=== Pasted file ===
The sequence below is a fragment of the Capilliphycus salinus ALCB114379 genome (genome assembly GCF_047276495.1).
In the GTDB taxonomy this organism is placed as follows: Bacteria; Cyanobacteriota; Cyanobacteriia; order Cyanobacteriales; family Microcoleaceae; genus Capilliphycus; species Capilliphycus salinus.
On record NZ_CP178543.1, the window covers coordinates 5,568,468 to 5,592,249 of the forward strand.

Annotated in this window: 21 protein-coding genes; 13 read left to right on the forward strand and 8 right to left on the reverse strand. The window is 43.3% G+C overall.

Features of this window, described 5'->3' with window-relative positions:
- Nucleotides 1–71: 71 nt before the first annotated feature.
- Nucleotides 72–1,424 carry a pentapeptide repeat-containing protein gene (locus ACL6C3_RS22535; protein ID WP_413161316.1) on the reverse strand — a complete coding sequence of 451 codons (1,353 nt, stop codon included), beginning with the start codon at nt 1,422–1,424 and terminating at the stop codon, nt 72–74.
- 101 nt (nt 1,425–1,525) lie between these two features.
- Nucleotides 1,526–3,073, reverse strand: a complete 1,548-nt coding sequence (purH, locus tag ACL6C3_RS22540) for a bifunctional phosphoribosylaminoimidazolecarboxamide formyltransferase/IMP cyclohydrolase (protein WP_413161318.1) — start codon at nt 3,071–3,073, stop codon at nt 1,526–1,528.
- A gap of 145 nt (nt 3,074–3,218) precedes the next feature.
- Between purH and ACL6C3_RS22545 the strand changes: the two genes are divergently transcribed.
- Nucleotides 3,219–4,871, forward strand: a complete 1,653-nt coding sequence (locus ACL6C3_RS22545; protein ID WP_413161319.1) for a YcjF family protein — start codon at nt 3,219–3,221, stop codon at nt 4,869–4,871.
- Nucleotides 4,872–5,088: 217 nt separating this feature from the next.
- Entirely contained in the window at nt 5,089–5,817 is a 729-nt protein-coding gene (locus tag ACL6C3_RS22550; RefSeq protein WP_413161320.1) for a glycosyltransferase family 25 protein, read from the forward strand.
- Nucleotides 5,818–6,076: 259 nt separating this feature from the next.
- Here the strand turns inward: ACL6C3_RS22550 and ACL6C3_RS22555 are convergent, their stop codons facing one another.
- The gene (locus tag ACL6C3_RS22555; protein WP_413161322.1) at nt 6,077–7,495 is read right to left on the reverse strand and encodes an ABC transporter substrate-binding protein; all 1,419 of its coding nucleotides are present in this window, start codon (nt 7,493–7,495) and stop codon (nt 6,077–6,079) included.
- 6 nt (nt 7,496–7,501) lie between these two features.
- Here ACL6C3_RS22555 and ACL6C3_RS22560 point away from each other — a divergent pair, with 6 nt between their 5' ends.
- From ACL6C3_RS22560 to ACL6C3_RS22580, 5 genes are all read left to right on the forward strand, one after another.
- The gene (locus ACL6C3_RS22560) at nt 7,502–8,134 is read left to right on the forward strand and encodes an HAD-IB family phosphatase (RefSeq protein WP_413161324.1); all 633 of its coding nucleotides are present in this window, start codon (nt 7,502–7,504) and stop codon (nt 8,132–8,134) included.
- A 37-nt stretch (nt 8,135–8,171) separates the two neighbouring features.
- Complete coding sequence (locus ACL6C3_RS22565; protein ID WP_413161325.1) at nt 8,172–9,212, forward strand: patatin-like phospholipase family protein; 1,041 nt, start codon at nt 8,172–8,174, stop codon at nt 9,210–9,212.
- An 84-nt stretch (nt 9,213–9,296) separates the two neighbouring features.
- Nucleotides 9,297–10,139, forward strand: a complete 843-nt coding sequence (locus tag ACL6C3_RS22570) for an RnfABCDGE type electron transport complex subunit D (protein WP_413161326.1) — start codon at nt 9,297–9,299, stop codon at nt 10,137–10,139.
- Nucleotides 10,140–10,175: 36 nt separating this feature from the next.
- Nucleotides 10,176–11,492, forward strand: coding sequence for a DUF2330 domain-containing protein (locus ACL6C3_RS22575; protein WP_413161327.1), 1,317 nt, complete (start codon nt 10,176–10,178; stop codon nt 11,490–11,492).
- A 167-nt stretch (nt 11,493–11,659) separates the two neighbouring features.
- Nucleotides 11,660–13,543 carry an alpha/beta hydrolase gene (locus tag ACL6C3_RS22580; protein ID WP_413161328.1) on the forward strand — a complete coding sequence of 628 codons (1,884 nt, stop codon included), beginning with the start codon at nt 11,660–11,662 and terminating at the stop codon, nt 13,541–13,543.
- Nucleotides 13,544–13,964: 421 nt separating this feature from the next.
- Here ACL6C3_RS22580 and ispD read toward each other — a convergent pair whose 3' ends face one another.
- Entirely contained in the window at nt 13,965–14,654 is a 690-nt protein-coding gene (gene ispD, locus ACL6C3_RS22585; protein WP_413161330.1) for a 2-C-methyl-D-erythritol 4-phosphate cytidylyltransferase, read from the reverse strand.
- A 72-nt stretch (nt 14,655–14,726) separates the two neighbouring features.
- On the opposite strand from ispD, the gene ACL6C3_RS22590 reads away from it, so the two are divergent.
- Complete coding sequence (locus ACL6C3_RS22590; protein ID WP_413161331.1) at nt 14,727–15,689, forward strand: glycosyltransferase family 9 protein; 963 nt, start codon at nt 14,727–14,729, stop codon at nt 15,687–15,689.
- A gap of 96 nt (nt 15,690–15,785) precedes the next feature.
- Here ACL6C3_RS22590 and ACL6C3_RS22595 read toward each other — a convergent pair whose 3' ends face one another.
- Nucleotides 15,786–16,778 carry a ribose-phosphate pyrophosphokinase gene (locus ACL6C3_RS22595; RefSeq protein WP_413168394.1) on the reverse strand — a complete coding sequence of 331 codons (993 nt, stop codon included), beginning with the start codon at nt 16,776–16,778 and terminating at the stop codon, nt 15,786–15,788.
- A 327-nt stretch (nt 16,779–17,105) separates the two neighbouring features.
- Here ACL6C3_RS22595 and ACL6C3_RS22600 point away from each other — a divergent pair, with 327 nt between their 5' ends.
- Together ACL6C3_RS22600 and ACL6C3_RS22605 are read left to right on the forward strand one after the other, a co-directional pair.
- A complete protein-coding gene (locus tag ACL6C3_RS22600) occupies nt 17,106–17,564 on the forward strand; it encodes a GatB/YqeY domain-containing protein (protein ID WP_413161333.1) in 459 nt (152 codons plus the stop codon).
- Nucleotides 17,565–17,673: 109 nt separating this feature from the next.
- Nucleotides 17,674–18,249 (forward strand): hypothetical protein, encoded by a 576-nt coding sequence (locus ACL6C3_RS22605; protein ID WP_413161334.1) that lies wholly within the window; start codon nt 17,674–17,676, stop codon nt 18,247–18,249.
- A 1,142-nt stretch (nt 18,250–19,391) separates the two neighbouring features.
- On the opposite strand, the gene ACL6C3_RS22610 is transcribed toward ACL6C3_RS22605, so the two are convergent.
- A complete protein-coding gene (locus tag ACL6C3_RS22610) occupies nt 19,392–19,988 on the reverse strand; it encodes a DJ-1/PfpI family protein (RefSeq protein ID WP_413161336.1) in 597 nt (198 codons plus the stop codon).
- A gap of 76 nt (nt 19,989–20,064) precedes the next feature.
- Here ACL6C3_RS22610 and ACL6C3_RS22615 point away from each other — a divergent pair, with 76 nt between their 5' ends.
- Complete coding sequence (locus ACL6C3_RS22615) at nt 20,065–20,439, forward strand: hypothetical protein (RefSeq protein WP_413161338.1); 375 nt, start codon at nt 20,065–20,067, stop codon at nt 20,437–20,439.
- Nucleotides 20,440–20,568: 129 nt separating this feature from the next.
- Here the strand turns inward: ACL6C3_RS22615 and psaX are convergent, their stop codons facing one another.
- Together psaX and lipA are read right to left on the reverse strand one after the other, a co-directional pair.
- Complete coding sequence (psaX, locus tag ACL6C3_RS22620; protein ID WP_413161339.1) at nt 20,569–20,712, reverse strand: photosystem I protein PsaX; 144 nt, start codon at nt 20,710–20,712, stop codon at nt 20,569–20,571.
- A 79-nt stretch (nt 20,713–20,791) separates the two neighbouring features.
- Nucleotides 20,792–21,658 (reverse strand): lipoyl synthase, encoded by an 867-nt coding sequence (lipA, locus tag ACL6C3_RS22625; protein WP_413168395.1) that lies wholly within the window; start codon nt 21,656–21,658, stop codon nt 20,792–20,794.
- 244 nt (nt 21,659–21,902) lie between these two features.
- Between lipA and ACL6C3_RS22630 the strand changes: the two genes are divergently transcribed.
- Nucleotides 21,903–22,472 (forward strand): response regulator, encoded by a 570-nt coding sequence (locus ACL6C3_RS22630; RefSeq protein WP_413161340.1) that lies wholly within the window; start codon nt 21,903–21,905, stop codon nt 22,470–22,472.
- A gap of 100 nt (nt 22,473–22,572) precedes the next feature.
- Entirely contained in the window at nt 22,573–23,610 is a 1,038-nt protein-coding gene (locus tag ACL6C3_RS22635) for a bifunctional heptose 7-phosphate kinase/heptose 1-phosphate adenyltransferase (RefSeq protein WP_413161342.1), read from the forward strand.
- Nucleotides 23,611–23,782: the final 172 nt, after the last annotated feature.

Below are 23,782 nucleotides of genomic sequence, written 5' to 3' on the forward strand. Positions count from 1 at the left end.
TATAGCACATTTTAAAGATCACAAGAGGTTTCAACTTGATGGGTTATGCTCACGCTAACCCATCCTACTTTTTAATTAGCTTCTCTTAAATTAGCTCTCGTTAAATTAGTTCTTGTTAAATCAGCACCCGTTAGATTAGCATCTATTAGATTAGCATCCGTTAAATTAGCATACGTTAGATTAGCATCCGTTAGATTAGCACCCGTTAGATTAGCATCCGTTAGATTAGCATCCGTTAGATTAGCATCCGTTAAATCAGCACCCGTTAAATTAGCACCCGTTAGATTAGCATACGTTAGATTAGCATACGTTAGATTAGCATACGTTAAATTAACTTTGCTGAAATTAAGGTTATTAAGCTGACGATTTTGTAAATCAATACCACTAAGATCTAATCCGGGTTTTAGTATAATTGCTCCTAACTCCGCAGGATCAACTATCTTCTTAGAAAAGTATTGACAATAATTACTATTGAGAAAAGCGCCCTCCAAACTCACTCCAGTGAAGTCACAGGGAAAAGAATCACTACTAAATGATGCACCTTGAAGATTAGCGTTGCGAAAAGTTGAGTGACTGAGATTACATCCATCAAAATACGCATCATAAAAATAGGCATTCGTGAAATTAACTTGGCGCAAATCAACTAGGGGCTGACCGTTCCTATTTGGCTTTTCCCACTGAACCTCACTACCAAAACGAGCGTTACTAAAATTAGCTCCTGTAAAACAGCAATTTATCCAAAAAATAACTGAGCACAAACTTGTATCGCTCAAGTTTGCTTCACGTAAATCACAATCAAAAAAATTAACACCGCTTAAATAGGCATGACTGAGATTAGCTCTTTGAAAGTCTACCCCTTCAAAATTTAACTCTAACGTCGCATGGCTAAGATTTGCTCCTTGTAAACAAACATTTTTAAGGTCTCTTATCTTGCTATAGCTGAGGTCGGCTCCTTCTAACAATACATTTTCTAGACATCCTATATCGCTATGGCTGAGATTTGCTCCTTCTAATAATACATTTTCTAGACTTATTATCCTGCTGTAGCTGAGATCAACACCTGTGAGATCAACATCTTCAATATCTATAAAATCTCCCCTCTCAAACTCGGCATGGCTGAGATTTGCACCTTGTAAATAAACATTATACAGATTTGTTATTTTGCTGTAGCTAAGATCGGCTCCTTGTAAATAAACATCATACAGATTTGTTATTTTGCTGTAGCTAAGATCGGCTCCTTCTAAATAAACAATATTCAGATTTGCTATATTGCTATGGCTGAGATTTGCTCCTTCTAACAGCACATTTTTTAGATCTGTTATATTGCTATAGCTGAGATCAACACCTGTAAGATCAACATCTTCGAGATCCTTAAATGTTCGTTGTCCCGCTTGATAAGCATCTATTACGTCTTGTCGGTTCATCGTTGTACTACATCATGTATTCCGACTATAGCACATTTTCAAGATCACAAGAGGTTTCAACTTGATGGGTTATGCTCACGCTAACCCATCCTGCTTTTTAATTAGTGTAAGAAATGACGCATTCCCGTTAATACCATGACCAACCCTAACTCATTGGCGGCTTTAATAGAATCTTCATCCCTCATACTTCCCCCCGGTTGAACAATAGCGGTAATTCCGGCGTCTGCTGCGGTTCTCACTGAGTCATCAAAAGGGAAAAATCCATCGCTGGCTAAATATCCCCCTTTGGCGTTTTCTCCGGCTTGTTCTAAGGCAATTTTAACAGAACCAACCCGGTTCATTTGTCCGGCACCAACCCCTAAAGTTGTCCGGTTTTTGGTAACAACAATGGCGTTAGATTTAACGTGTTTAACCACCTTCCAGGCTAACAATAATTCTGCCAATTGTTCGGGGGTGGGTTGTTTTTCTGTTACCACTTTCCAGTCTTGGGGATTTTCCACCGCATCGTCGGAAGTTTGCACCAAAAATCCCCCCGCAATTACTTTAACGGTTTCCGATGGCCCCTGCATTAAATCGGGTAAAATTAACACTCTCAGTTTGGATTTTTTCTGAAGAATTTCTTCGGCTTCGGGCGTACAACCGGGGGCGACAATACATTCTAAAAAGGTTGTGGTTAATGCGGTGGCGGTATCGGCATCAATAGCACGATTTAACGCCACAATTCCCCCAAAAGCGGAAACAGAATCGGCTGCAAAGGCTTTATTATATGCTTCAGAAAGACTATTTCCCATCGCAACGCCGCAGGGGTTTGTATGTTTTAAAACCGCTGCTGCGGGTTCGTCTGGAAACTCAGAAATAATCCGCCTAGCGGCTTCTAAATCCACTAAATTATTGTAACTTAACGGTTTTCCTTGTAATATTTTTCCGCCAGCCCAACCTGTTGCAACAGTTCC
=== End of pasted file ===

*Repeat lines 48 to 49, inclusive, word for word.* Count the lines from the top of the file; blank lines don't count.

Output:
- A gap of 76 nt (nt 19,989–20,064) precedes the next feature.
- Here ACL6C3_RS22610 and ACL6C3_RS22615 point away from each other — a divergent pair, with 76 nt between their 5' ends.